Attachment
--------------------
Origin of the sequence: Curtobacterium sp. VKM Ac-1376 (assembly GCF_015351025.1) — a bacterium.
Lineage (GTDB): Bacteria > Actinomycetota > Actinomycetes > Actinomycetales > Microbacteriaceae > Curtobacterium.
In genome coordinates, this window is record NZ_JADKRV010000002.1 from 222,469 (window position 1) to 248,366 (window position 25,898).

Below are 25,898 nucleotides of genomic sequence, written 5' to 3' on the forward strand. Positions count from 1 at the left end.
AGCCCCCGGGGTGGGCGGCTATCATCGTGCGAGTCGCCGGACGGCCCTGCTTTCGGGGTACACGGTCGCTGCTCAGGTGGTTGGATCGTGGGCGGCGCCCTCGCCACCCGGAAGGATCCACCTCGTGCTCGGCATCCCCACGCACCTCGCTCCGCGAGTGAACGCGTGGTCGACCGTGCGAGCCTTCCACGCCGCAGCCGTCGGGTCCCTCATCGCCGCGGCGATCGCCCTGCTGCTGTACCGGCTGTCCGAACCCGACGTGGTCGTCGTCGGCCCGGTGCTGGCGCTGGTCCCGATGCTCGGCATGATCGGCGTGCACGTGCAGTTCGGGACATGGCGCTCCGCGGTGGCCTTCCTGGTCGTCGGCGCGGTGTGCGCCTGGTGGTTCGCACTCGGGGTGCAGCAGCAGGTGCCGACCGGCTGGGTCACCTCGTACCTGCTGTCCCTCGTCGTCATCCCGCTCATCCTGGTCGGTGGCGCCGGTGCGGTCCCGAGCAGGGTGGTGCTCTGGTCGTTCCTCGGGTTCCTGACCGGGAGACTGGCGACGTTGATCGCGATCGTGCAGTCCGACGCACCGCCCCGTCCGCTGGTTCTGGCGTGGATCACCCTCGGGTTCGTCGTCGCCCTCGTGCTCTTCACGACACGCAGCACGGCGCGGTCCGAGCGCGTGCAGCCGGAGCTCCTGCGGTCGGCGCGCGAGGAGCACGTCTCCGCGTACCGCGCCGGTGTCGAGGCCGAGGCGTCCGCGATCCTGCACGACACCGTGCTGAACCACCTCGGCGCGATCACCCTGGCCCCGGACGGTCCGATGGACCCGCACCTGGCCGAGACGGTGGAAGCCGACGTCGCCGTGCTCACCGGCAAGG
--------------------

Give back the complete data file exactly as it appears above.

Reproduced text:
Origin of the sequence: Curtobacterium sp. VKM Ac-1376 (assembly GCF_015351025.1) — a bacterium.
Lineage (GTDB): Bacteria > Actinomycetota > Actinomycetes > Actinomycetales > Microbacteriaceae > Curtobacterium.
In genome coordinates, this window is record NZ_JADKRV010000002.1 from 222,469 (window position 1) to 248,366 (window position 25,898).

Below are 25,898 nucleotides of genomic sequence, written 5' to 3' on the forward strand. Positions count from 1 at the left end.
AGCCCCCGGGGTGGGCGGCTATCATCGTGCGAGTCGCCGGACGGCCCTGCTTTCGGGGTACACGGTCGCTGCTCAGGTGGTTGGATCGTGGGCGGCGCCCTCGCCACCCGGAAGGATCCACCTCGTGCTCGGCATCCCCACGCACCTCGCTCCGCGAGTGAACGCGTGGTCGACCGTGCGAGCCTTCCACGCCGCAGCCGTCGGGTCCCTCATCGCCGCGGCGATCGCCCTGCTGCTGTACCGGCTGTCCGAACCCGACGTGGTCGTCGTCGGCCCGGTGCTGGCGCTGGTCCCGATGCTCGGCATGATCGGCGTGCACGTGCAGTTCGGGACATGGCGCTCCGCGGTGGCCTTCCTGGTCGTCGGCGCGGTGTGCGCCTGGTGGTTCGCACTCGGGGTGCAGCAGCAGGTGCCGACCGGCTGGGTCACCTCGTACCTGCTGTCCCTCGTCGTCATCCCGCTCATCCTGGTCGGTGGCGCCGGTGCGGTCCCGAGCAGGGTGGTGCTCTGGTCGTTCCTCGGGTTCCTGACCGGGAGACTGGCGACGTTGATCGCGATCGTGCAGTCCGACGCACCGCCCCGTCCGCTGGTTCTGGCGTGGATCACCCTCGGGTTCGTCGTCGCCCTCGTGCTCTTCACGACACGCAGCACGGCGCGGTCCGAGCGCGTGCAGCCGGAGCTCCTGCGGTCGGCGCGCGAGGAGCACGTCTCCGCGTACCGCGCCGGTGTCGAGGCCGAGGCGTCCGCGATCCTGCACGACACCGTGCTGAACCACCTCGGCGCGATCACCCTGGCCCCGGACGGTCCGATGGACCCGCACCTGGCCGAGACGGTGGAAGCCGACGTCGCCGTGCTCACCGGCAAGG